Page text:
Despite Pandemic, Florida Universities Won't Waive Testing Requirement For Applicants
States across the country have adopted test-optional policies for their universities this year because of the coronavirus pandemic — but Florida has not.
High school seniors must submit an ACT or SAT score as part of their application to a state university.
WUSF's Cathy Carter talked to Eric Hoover, a senior writer for The Chronicle of Higher Education, about the implications.
Eric, fall is typically the time when high school seniors start applying to college. But the requirement here in Florida that students still sit for the ACT or SAT exams in a pandemic must be concerning for both students and parents.
Yes. You have cases raging and a lot of concern about waking up early on a Saturday morning, putting on a mask, and going into a classroom. Even a socially distanced classroom is a relatively small space. Taking the SAT or ACT is nerve-racking enough as it is and what does it mean to do that in a room full of other people like now? I think that's a major worry. Another worry is 'Okay, am I going to get my test scores in time?' Students might be worried about being put in the back of the bus without these test scores. That is another layer of worry for a teenager right now.
There has been some reporting that perhaps Florida's popular Bright Futures scholarship could be behind the decision for the state to keep these testing requirements. What have you heard in your reporting?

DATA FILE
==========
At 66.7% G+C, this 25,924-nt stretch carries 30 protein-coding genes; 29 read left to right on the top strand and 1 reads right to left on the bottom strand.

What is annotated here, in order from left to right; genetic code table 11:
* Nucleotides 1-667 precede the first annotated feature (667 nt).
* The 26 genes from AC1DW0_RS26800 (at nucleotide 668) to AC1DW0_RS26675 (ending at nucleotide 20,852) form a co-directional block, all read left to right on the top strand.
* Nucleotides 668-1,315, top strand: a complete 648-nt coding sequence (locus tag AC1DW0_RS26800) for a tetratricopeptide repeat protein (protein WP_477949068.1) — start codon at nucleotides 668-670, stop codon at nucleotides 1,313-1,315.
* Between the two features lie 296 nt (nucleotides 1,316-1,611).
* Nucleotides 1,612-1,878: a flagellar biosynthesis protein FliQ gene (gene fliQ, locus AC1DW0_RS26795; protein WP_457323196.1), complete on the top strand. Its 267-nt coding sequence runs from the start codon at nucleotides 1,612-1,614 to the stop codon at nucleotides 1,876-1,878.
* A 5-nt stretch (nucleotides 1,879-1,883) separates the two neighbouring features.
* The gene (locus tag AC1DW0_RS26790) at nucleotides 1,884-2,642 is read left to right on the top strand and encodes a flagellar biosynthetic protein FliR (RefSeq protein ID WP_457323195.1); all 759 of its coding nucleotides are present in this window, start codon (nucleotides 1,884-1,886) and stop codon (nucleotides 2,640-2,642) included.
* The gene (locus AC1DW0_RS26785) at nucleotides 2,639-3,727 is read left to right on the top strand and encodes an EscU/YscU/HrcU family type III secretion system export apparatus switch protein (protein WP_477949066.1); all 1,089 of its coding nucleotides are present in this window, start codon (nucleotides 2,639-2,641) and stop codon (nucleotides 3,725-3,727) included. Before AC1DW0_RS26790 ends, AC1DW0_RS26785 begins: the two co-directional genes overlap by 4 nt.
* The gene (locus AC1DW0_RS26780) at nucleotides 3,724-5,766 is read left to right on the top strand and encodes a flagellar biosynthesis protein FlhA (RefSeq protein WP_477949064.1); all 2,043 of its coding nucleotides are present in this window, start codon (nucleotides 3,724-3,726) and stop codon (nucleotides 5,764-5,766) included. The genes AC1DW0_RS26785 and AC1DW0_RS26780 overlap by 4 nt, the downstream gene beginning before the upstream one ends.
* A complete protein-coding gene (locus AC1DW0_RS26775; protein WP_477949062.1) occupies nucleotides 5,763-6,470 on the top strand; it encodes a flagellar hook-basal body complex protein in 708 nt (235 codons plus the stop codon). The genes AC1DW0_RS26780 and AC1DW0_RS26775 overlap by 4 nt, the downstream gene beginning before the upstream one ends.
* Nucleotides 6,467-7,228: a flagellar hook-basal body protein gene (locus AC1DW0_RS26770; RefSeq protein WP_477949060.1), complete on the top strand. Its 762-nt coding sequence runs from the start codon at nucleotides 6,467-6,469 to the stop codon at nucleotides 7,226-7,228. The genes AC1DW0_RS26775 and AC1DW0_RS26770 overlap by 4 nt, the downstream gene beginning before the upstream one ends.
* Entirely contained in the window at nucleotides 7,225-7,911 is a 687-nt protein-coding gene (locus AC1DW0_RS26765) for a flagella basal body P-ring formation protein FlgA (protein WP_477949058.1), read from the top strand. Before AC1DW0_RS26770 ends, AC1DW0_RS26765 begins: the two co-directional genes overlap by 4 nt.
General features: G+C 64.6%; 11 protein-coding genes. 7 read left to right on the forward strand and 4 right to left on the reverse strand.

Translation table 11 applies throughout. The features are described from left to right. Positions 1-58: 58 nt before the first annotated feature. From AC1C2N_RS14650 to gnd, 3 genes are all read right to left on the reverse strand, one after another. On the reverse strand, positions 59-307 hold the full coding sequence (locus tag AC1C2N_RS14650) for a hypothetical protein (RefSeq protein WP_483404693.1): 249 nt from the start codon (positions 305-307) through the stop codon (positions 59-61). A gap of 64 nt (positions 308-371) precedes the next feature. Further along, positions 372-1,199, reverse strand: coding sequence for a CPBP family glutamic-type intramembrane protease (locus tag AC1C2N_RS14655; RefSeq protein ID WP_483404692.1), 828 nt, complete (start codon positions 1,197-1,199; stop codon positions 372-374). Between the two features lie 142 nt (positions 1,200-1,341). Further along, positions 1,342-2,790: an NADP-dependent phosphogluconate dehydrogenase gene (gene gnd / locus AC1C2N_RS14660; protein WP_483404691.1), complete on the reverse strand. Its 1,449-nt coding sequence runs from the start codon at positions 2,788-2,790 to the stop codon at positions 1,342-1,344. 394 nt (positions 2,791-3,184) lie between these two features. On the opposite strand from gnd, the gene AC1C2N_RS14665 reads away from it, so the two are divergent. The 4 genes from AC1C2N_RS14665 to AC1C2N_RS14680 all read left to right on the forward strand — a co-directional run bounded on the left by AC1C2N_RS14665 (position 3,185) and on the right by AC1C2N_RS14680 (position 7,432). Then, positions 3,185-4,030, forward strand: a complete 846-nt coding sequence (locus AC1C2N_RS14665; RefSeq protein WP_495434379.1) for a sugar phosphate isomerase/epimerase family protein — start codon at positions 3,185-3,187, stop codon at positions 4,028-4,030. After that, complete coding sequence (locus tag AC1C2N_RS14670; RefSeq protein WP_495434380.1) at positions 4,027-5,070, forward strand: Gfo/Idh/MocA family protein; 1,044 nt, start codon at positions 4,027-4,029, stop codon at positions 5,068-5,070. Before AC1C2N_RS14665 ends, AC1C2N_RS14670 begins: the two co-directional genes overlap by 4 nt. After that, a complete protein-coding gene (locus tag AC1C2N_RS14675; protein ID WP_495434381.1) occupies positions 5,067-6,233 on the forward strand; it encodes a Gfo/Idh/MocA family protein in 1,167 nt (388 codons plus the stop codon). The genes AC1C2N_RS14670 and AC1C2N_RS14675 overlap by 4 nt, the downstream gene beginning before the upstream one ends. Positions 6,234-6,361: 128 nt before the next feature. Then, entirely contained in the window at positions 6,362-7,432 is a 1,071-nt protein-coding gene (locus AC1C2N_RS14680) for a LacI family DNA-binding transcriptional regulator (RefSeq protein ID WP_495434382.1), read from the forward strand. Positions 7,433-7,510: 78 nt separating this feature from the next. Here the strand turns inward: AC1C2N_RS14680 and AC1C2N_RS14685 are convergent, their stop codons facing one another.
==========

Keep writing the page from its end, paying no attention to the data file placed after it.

Yes, I have read that the concern about eligibility for scholarships might in some way explain this. But you know, I don't know exactly what to make of that because a neighboring state, Georgia, faced the exact same question about their scholarship program and test scores being a part of the eligibility consideration. But it and other state systems have found a way around that, to rewrite or suspend the testing part of the scholarship equation. So the question I've heard from many high school counselors in Florida is, "Hey, if other states could find a way to do this, and in a year when the world is upside down, why can’t Florida, with Bright Futures?" And so far, I haven't seen or heard any real explanation to that.
So with Florida being the outlier here, how do you think that's going to affect college admissions in Florida from out-of-state students?
Yeah, well, I mean, that's a great question. I can’t say I've had a conversation about this with admissions officials in Florida, but certainly in other states, prior to those states rescinding their testing requirements, some of the other states were already seeing a downturn in interest and in applications from students in other states. And beyond that, counselors have told me they have competitive concerns and could be at a competitive disadvantage.
Beyond the worries about taking a test during a pandemic, there's also issues of equity because there are a lot less testing centers this year, and some students just don't have access to getting to these centers.
Absolutely that is a concern. That is why even admissions officials, college counselors in many other states, are worried when they look at Florida because the students who are generally speaking already at a disadvantage, who already are maybe behind in this process, are slower to throw themselves into the admissions process and in this pandemic year, they face this additional hurdle for sure.
Many lucky students have mothers and fathers and guardians who can pack them into the minivan and drive them an hour away or five or six hours away. But you know, just the other day, I was talking to a college counselor working with low-income students in an urban area and he was telling me about a student who didn't have anyone to drive him anywhere.
And so, yes, existing inequity exacerbated by this pandemic and the limited availability of seats at testing centers is an ongoing problem. That is why folks throughout the country are looking at Florida and kind of shivering just thinking about students who already have many obstacles and now have to face one more just to take a test.
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